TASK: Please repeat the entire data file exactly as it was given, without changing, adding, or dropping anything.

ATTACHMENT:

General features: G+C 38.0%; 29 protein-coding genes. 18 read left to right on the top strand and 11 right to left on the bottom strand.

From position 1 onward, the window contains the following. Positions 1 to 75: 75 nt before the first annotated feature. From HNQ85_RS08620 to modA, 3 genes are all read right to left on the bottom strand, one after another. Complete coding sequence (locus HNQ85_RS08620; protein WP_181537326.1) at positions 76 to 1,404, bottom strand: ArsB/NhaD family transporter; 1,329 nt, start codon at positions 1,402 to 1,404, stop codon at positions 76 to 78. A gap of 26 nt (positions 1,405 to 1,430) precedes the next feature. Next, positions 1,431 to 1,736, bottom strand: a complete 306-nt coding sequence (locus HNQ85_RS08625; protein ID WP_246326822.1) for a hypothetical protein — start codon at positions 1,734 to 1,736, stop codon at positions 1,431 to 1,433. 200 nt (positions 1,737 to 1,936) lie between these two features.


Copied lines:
General features: G+C 38.0%; 29 protein-coding genes. 18 read left to right on the top strand and 11 right to left on the bottom strand.

From position 1 onward, the window contains the following. Positions 1 to 75: 75 nt before the first annotated feature. From HNQ85_RS08620 to modA, 3 genes are all read right to left on the bottom strand, one after another. Complete coding sequence (locus HNQ85_RS08620; protein WP_181537326.1) at positions 76 to 1,404, bottom strand: ArsB/NhaD family transporter; 1,329 nt, start codon at positions 1,402 to 1,404, stop codon at positions 76 to 78. A gap of 26 nt (positions 1,405 to 1,430) precedes the next feature. Next, positions 1,431 to 1,736, bottom strand: a complete 306-nt coding sequence (locus HNQ85_RS08625; protein ID WP_246326822.1) for a hypothetical protein — start codon at positions 1,734 to 1,736, stop codon at positions 1,431 to 1,433. 200 nt (positions 1,737 to 1,936) lie between these two features.